Staying away from accidents on the water becomes more significant as more people take to the lake every year. On lakes like Mark Twain and Pomme de Terre, there are a huge number of boats on the lakes each and every weekend. Every person that is the owner of a boat owes it to themselves and their loved ones to know how to avoid typical situations on the lake.
Boat on Boat Situations
Three prevalent situations where boats will come to navigation decisions when approaching each other are head-on, crossing, and overtaking boats.
The Head-On Rules
When uncertain, yield right. That will avoid most common troubles with boat on boat encounters. If you're approaching a boat coming at you head-on, both boats are to yield to their right. If because of navigation issues (shallow water), pulling over to the right as far as possible and shutting down will permit the other boat to navigate around you in safe water. In tight situations, slow down and judge the safe area to the right. And utilize your horn signals (identified in the Horn Blows section).
When two boats are crossing in front of each other, the boat to the right is considered the Stand-On Vessel and the other boat is regarded as the Give-Way Vessel. The Stand-On Vessel (vessel on the right) is to keep on a straight course. While the Give-Way Vessel yields and navigates around the right of the other vessel. Again utilize horn blows when needed.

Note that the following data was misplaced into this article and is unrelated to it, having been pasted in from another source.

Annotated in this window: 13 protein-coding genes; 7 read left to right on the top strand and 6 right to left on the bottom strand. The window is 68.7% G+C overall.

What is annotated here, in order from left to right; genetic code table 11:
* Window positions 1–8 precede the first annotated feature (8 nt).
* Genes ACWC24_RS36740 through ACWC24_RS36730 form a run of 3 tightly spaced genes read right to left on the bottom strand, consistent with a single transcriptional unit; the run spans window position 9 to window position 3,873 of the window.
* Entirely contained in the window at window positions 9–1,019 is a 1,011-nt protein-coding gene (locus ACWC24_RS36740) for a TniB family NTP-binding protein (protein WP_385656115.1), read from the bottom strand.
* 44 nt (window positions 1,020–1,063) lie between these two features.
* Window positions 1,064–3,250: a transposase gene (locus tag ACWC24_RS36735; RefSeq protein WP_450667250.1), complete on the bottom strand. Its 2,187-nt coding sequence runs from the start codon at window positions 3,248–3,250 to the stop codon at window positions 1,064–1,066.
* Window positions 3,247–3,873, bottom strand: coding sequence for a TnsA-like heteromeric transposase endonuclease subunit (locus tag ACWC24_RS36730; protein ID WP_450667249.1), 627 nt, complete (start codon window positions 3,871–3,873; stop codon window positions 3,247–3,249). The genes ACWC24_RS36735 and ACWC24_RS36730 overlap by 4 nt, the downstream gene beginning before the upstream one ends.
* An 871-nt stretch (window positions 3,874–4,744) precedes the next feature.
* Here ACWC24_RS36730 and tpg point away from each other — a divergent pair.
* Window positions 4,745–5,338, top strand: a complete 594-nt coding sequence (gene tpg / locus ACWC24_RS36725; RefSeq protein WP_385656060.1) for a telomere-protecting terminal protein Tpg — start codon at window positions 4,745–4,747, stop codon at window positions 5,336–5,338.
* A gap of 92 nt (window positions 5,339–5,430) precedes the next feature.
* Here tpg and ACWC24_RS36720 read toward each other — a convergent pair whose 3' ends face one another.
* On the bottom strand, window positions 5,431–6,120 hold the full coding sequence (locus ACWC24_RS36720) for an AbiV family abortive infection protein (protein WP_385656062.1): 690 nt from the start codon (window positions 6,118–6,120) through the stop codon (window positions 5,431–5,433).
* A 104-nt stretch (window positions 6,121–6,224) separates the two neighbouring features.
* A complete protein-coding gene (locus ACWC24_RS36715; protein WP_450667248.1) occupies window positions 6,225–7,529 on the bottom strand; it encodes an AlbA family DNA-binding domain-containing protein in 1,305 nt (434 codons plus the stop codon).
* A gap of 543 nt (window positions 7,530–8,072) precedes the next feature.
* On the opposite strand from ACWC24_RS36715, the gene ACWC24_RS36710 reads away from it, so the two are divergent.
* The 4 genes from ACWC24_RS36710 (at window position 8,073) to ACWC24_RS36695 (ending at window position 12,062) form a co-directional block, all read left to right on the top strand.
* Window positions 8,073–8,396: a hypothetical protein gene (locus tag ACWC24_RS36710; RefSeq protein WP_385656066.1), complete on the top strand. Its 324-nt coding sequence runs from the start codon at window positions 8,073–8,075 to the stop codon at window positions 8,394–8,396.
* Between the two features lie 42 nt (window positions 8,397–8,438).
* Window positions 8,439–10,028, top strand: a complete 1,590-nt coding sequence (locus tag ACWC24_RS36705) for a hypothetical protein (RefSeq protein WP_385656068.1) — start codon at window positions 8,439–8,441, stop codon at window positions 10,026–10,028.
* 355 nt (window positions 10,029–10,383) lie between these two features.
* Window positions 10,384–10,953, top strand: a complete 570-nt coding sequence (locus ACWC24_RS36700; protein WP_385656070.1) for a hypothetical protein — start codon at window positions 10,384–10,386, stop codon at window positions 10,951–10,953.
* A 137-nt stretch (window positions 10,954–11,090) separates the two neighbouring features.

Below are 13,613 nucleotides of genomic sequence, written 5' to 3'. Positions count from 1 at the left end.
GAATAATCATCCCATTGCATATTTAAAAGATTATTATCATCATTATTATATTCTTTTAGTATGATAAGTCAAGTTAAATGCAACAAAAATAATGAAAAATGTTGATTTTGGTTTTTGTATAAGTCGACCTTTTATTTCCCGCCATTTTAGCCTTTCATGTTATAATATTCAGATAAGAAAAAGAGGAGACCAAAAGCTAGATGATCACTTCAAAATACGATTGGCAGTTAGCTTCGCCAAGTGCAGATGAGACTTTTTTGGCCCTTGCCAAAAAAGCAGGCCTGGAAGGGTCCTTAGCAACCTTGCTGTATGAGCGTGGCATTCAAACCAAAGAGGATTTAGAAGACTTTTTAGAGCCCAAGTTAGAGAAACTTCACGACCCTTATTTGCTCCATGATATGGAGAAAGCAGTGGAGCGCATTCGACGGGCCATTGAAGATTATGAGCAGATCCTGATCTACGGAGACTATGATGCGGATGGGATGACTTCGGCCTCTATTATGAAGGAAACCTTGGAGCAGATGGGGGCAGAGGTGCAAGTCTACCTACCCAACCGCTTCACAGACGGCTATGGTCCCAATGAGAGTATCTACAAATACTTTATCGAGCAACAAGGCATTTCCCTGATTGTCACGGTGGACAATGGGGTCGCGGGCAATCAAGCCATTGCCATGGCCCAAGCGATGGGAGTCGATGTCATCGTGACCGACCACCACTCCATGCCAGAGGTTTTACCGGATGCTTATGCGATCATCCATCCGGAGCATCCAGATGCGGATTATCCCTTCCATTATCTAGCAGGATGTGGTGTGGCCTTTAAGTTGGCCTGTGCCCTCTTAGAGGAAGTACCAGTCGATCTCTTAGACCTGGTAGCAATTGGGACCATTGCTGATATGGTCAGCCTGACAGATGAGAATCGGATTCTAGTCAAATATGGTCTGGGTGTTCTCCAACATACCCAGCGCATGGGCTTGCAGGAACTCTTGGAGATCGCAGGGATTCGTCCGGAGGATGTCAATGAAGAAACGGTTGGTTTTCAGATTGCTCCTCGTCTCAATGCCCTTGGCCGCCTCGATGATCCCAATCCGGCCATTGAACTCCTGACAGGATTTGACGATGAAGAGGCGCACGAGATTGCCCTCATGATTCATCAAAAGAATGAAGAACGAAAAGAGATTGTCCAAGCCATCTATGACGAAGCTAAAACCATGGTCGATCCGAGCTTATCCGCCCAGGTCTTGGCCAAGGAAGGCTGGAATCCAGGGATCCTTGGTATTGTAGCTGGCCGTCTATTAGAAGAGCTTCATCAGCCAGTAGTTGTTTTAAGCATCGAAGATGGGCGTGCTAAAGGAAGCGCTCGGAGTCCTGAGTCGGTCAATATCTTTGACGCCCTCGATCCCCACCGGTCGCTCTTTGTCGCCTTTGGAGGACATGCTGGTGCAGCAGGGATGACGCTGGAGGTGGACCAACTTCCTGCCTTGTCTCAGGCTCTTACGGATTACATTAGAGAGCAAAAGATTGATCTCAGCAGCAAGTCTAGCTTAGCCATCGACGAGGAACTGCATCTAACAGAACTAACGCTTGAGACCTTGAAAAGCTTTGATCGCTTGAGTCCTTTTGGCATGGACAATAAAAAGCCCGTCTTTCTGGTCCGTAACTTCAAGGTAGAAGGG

When passing another boat, sound a short horn blast to indicate your presence and then give a wide clearance and pass the boat on the right (starboard) whenever possible. If navigation will not permit passing on the right, then again sound the horn with a couple of short bursts and pass with a wide margin on the left (port). Use caution as boats coming head on may be masked by the forward vessel. Don't place yourself in a situation of passing and having to yield to oncoming vessels.
Note: These rules pertain to a pair of boats of power meeting each other on the lake. The rules differ for other boats not under power like sailboats. The boat under power needs to yield to the boat without power and make maneuvers to avoid the boat with no power.
Turn Starboard (Right) - Short blast
Turn Port (Left) - Two short blasts
Going Astern (backing up) - Three short blasts
Danger (to alert other vessels of hazard ahead) - Five short blasts
Backing up from Dock - One long blast
Red Buoys - Mark right side of channel when going upstream or returning from open seas.
Green Buoys - Mark left side of channel when traveling upstream or coming back from open seas.
Non Lateral Markers (generally on white buoy with orange lines)
A square means information (such things as fuel, or docks).
A diamond means danger and avoid that area (shallow or rocks).
A circle indicates controlled area, use extreme caution (like a no-wake zone).
A diamond with a cross indicates exclusion area (no boats allowed).
Understanding the rules of the water are important for a safe boating encounter for you and the ones that you love. Use these rules to keep safe on Mark Twain Lake, Lake of the Ozarks, Pomme de Terre Lake, and throughout Missouri.